Ever since Mr Fueled by Beer tasted his first craft brewed Belgian-style ale back in Seattle he has wanted to visit Belgium to taste this small country’s amazing Abbey ales at their source. Such an opportunity recently presented itself and we were not disappointed…
The city of Ghent is located just 70 minutes drive from the Dunkirk ferry terminal along the E40 motorway and right next to the freeway at Flanders Expo is a very nice Holiday Inn. The hotel is conveniently located a short walk from the Flanders Expo Park & Ride where the Line #1 Tram provides a 25 minute ride to Korenmarkt in the heart of Ghent’s historic centre.
Note: the ticket vending machine at Flanders Expo allows the various Lijn ticket options to be purchased but be aware that it does not accept debit or credit cards – cash is needed in Euro bills and coins – and change is given. A one-way ticket into town currently costs €1.30 while a day pass costs €5.00.
The historic centre of Ghent is one of the most beautiful places we have ever seen. It’s pedestrianized area, consisting of medieval buildings, cobbled streets, canals, and bridges provides, for the purposes of this visit, a myriad bars, cafes and restaurants offering a dizzying selection of Belgian ales and lagers. Ghent is Bruges without touristy tackiness; Amsterdam without the unsavoury stuff.
With the benefit of hindsight the best place to start a pub crawl in Ghent is at the Vrijdagmarkt. This large square north of Korenmarkt is lined on all four sides with all manner of bars, cafes, etc. To get there from the tram stop walk straight along Korenmarkt, Kortemunt and Langemunt, keeping the River Leie on your left; this leads to the southwest corner of the square.
Once at Vrijdagmarkt seek out Dulle Griet. This bar boasts a menu of 250 beers, including several trappist ales on draft. Mr Fueled by Beer and The Navy Son enjoyed goblets of Westmalle and St Bernardus, both abbey dubbels, while Mrs Fueled by Beer tasted the 8% house beer “Max” which is available in both blonde and dark versions.
Dulle Griet’s main claim to fame is its 1.2 litre “Max” offering – this is essentially a yard of ale served in a wooden stand for which you must provide a shoe as a deposit. The shoe is placed in a basket and hoisted on a pulley up to the ceiling. To get your shoe back you must consume the entire 1.2 litres of “Max”.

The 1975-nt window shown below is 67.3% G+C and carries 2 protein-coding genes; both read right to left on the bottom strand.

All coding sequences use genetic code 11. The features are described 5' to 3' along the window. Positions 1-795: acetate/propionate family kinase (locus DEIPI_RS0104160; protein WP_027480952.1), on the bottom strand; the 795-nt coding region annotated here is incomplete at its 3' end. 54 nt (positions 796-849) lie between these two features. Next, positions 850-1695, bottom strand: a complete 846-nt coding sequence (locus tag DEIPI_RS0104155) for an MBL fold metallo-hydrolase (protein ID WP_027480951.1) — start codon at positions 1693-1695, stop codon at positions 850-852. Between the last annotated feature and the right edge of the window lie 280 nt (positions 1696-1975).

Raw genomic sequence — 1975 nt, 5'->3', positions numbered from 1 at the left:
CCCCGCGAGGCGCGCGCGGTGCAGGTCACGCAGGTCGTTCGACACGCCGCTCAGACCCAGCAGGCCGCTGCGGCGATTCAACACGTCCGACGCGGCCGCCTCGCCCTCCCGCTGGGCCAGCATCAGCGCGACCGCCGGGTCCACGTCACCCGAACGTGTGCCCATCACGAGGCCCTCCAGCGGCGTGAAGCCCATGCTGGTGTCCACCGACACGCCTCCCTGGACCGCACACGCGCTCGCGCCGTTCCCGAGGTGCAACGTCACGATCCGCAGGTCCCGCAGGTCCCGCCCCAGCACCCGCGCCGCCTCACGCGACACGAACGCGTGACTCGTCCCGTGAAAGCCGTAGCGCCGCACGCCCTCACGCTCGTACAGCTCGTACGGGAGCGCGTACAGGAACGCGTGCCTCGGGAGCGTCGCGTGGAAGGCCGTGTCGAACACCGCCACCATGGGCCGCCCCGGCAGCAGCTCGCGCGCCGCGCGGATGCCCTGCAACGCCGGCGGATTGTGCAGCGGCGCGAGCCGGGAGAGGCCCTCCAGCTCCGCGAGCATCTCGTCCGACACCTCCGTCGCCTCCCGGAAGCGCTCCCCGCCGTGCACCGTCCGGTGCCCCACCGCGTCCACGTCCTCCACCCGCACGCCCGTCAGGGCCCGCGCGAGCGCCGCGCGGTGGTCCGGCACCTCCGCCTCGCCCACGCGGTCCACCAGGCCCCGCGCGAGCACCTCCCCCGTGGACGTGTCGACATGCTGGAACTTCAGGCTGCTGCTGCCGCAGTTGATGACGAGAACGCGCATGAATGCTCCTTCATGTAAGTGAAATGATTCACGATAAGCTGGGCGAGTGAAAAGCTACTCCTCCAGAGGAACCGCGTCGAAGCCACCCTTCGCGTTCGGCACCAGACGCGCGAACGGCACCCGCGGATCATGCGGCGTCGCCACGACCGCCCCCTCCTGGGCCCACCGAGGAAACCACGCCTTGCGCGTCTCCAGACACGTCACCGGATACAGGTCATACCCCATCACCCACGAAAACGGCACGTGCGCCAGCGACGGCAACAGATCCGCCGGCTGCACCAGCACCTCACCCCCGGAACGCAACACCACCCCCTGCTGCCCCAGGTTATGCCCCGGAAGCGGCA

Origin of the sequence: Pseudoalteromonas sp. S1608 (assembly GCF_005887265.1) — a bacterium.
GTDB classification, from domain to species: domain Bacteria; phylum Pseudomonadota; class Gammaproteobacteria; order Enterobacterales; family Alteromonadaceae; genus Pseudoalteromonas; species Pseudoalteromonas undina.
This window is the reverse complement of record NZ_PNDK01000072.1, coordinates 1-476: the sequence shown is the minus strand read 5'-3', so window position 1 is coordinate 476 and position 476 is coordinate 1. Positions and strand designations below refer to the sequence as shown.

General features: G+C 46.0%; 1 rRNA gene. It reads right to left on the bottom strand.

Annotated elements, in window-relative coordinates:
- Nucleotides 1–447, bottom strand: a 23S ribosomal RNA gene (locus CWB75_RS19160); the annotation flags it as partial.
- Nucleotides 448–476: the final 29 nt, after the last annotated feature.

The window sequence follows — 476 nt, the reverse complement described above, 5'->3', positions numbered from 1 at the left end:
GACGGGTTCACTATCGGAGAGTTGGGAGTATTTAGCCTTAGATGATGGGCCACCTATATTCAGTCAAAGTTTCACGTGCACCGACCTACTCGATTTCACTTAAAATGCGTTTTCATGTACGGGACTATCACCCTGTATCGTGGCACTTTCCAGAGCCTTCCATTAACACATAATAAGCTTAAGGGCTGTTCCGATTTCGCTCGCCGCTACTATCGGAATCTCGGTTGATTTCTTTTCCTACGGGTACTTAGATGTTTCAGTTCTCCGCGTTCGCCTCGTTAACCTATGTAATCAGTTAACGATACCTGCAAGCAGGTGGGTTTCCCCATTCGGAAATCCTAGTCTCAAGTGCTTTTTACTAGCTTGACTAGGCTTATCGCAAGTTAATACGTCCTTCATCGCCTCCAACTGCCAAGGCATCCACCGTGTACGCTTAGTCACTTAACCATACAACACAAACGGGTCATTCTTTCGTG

Belgium has around 180 breweries, called Brouwerij in Dutch-speaking Flanders or Brasserie in French-speaking Wallonia. The greatest concentration are in Flanders in the triangle between Antwerp, Ghent and Brussels, so Ghent is a great place to sample most of the beer styles Belgium has to offer.
Although justly famous for its top-fermented abbey-style ales, Belgium also produces some excellent pilsner style lagers. Unfortunately, due to AB-InBev’s awful global brand Stella Artois, a lager orignally produced in Leuven, Belgium’s reputation as a lager brewer has been unjustly smeared.
Like in 1980s England, when the Big-Six brewers were flooding the market with cheap keg bitter and lager, independent regional breweries were keeping real ale alive. In Belgium several family-owned breweries have done the same thing, producing pilsner lager today that is very good and not at all like Stella.
So, while in Ghent, look for examples like Primus from Brouwerij Haacht, which ironically is located not far from Leuven. Haacht also produces Tongerlo, a blonde abbey ale, and Mystic, a sour kriek. Another Ghent area brewer worth mentioning is Brouwerij Roman who produces Romy Pils and Ename Abbey Ale among others. We enjoyed all of these beers during our stay.
After exhausting the possibilities around Vrijdagmarkt head across the River Leie to the Patershol neighborhood. This tangle of narrow streets and alleys on the left bank of the river is roughly located between the Gravensteen, Langesteenstraat and Sluizeken tram stops, and forms Ghent’s primary restaurant quarter. We found our favorite breakfast place here: Simon Says, at Sluizeken 8.
From Patershol head to Gravensteen, where you can explore the imposing castle if you feel so inclined. From there cross the canal bridge on Rekelingestraat then turn left on Jan Breydelstraat which will bring you to Ghent’s most touristy area: Korenlei and Graslei.
These old quaysides, which line the left and right banks of the River Leie, are the remains of Ghent’s medieval port. This is where the photos for Ghent’s tourist postcards are taken, and where the city’s most expensive restaurant’s, cafes and bars are located.
For a more down to earth dining experience head back to Korenmarkt, to Toetswiet, where we enjoyed their reasonably priced prix-fixe menu two nights running. From here the walking loop of Ghent is completed back at the Korenmarkt tram stop where Line #1 returns to the Flanders Expo Park & Ride.
Mr & Mrs Fueled by Beer, The Navy Son and The Daughter had a wonderful time exploring Ghent and drinking some amazing beer. We could easily have spent several days there and would still have barely scratched the surface. We’ll be back. 🙂